“Wait!” yelled Leonard.  “We’re trying to take a stand here.  Can we just talk to you both?”

The first driver continued his saunter to the tool bin behind his pick-up cab.  He dug through it and withdrew a large bolt cutter.  In silence he walked toward us, his co-worker Jeeter approaching at the same gait.  They both passed close enough we could finally see their expressions.  They were men our fathers’ age, softer expressions than we had probably imagined.  Jeeter had a four or five day growth of beard peppering his chin.  The worker with bolt cutter in tow wore a red bandana around his forehead.

“Shouldn’t you kids be at home in bed?” bandana asked.  “You haven’t been out all night have you?”

“We’re trying to protest the leveling of this swamp,” said Leonard.  “We live in those houses at the end of the culdesac.  You’ve flattened everything else in this reach, this whole shoulder of land.  Do you really need to flatten this one last piece of environment, too?”

I caught Carl’s expression through the darkness.  His eyes were fixed on the men who stood before us with bolt cutters in hand and idling trucks behind them.  I knew he was already attempting to process defeat, how it seethed within him.  I knew he was now second-guessing his compromise to peaceful protest in place of violent assault.   Almost more than anything, I wanted us to recover one small victory in the moments ahead of us simply to satisfy one portion of the anger I knew Carl was warming through his blood.  I wanted more than anything our failure at battle to be more complicated than the dozer driver’s sudden slicing through our chains with bolt cutters, before the sun had even punctured the horizon, wanted our moment of taking a stand to at least last through the blue dawn.  The collective efforts of four twelve and thirteen year-olds would hardly amount to a force strong enough to thwart leveling this small patch of land, but I wanted our attempt to last longer than the mere moments it seemed to be heading for.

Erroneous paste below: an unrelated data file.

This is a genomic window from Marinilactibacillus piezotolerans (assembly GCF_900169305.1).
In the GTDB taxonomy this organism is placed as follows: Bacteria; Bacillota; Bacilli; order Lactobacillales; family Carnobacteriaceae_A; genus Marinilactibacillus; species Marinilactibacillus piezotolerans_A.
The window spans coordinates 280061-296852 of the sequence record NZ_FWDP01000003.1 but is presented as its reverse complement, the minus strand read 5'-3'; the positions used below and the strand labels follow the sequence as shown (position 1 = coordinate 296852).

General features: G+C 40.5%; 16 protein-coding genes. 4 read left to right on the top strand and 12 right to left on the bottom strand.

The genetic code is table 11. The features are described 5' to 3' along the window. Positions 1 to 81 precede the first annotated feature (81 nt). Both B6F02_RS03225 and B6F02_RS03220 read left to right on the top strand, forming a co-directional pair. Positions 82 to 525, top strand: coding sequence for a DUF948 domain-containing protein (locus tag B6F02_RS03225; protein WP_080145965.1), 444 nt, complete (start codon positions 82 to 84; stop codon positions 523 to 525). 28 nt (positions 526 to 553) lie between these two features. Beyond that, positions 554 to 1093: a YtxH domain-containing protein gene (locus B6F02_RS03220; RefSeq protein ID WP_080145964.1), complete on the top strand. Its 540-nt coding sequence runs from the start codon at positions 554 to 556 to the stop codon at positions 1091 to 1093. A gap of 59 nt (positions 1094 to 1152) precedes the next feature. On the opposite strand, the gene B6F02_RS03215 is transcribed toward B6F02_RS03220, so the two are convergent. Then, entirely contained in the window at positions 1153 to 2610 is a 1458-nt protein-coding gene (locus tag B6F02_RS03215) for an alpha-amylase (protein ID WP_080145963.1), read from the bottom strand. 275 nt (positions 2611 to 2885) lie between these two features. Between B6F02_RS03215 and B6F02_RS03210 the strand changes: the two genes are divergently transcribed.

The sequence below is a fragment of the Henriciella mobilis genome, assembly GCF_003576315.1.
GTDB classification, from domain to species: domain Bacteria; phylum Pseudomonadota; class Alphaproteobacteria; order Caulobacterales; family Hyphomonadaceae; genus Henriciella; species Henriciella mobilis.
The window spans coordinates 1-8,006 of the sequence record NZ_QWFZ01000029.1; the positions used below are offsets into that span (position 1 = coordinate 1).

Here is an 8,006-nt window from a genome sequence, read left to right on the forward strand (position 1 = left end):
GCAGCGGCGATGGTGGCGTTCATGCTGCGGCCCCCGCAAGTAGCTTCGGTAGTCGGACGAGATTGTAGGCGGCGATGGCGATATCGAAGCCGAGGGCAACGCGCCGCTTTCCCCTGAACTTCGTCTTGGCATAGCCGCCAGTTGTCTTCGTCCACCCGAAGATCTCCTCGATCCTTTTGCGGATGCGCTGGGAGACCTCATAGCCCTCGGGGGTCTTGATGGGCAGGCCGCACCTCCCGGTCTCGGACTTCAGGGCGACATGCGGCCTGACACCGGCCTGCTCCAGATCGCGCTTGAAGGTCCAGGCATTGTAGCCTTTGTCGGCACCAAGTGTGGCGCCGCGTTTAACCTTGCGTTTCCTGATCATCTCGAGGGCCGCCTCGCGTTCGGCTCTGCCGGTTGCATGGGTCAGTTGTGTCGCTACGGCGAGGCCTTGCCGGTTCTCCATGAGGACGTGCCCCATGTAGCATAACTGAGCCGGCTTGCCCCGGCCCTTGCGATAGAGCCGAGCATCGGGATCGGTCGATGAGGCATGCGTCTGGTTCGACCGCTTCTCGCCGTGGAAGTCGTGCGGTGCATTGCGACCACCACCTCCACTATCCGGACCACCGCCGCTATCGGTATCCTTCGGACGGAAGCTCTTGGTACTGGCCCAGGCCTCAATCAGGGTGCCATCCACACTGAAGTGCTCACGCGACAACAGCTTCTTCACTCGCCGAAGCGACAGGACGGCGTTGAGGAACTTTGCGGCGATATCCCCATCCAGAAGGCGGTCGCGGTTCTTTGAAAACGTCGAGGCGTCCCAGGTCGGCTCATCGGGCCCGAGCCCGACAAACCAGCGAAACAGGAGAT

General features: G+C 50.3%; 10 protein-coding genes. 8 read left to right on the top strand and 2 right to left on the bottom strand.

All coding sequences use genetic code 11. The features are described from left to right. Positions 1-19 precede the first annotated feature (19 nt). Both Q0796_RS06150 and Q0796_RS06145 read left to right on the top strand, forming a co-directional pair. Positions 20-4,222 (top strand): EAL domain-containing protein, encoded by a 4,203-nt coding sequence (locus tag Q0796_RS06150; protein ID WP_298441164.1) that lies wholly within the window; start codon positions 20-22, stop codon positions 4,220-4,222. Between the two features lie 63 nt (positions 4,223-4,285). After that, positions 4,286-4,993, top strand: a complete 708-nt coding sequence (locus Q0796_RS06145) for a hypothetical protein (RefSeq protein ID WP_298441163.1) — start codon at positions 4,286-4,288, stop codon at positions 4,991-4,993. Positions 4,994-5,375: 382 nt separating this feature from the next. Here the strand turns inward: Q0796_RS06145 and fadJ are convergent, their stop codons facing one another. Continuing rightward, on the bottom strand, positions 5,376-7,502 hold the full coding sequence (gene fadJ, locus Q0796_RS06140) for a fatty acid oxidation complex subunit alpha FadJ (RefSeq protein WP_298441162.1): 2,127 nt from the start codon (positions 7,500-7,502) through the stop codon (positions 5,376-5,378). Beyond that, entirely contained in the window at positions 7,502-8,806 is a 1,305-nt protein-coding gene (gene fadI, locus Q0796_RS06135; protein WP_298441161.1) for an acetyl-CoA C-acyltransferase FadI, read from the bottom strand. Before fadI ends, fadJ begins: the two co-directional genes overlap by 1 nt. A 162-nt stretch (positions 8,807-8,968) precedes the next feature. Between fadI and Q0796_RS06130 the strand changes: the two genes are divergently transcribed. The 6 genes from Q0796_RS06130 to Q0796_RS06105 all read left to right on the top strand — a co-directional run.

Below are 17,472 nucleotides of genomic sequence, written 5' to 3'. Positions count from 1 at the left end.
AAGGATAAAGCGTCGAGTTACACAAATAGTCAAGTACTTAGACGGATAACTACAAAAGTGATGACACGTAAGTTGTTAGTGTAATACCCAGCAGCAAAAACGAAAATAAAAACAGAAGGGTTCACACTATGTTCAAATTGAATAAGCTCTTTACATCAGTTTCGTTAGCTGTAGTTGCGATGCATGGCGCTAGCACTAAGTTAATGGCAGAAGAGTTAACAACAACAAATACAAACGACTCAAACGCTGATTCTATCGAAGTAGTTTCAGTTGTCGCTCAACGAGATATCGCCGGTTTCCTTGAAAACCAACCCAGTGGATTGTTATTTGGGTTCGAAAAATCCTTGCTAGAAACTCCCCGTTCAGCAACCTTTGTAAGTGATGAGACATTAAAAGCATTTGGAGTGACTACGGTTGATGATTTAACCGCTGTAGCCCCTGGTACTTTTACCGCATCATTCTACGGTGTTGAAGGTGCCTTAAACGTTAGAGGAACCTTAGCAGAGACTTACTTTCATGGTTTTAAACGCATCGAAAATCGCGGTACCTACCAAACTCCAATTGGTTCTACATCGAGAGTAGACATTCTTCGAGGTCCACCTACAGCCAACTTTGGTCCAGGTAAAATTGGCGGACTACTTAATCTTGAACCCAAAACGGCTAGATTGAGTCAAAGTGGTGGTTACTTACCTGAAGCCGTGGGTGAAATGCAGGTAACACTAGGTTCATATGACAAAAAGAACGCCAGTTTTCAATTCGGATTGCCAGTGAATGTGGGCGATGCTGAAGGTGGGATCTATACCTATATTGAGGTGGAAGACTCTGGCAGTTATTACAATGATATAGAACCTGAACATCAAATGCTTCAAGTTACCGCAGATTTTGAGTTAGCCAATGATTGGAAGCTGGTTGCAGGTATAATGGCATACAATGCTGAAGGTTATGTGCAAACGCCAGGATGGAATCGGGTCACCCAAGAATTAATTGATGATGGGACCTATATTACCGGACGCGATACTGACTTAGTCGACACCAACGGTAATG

“Kid,” said the man.  “If I lived in this neighborhood, I’d want that little swamp to remain in place, too.  It’s god damned beautiful, the last little tick of nature in this entire development.  And leveling that sonofabitch and all the duckweed and peeper frogs that live there isn’t going to amount to anything more than one more god damned footprint for another of these cookie cutter houses.  But you and I, we’re not the ones at the wheel of control.  Believe me, I’m not any more happy with that sorry truth than you are.  If you ever find your way to that seat, you give me a call.”

Jeeter’s lips puckered as he exhaled the last stream of smoke.  He scrunched his face.  “That’s about right,” he said.